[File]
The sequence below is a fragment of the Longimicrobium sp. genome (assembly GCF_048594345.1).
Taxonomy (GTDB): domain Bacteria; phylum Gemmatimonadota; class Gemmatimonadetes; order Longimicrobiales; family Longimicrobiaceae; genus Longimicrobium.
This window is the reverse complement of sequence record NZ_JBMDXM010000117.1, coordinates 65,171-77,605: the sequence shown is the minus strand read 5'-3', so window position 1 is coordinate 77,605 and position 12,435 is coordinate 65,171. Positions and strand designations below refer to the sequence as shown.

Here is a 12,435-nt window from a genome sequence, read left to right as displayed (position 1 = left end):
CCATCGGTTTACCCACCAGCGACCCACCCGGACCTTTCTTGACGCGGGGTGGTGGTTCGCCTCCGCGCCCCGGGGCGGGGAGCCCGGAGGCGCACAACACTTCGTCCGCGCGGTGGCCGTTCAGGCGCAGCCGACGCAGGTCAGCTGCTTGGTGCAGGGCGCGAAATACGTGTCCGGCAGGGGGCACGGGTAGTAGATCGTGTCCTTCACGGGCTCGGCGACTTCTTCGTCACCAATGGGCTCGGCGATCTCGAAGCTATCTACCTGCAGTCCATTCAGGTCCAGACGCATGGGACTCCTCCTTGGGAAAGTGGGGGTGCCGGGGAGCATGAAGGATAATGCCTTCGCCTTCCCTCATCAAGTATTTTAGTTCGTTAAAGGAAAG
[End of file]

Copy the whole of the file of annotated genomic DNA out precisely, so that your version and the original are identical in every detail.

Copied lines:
The sequence below is a fragment of the Longimicrobium sp. genome (assembly GCF_048594345.1).
Taxonomy (GTDB): domain Bacteria; phylum Gemmatimonadota; class Gemmatimonadetes; order Longimicrobiales; family Longimicrobiaceae; genus Longimicrobium.
This window is the reverse complement of sequence record NZ_JBMDXM010000117.1, coordinates 65,171-77,605: the sequence shown is the minus strand read 5'-3', so window position 1 is coordinate 77,605 and position 12,435 is coordinate 65,171. Positions and strand designations below refer to the sequence as shown.

Here is a 12,435-nt window from a genome sequence, read left to right as displayed (position 1 = left end):
CCATCGGTTTACCCACCAGCGACCCACCCGGACCTTTCTTGACGCGGGGTGGTGGTTCGCCTCCGCGCCCCGGGGCGGGGAGCCCGGAGGCGCACAACACTTCGTCCGCGCGGTGGCCGTTCAGGCGCAGCCGACGCAGGTCAGCTGCTTGGTGCAGGGCGCGAAATACGTGTCCGGCAGGGGGCACGGGTAGTAGATCGTGTCCTTCACGGGCTCGGCGACTTCTTCGTCACCAATGGGCTCGGCGATCTCGAAGCTATCTACCTGCAGTCCATTCAGGTCCAGACGCATGGGACTCCTCCTTGGGAAAGTGGGGGTGCCGGGGAGCATGAAGGATAATGCCTTCGCCTTCCCTCATCAAGTATTTTAGTTCGTTAAAGGAAAG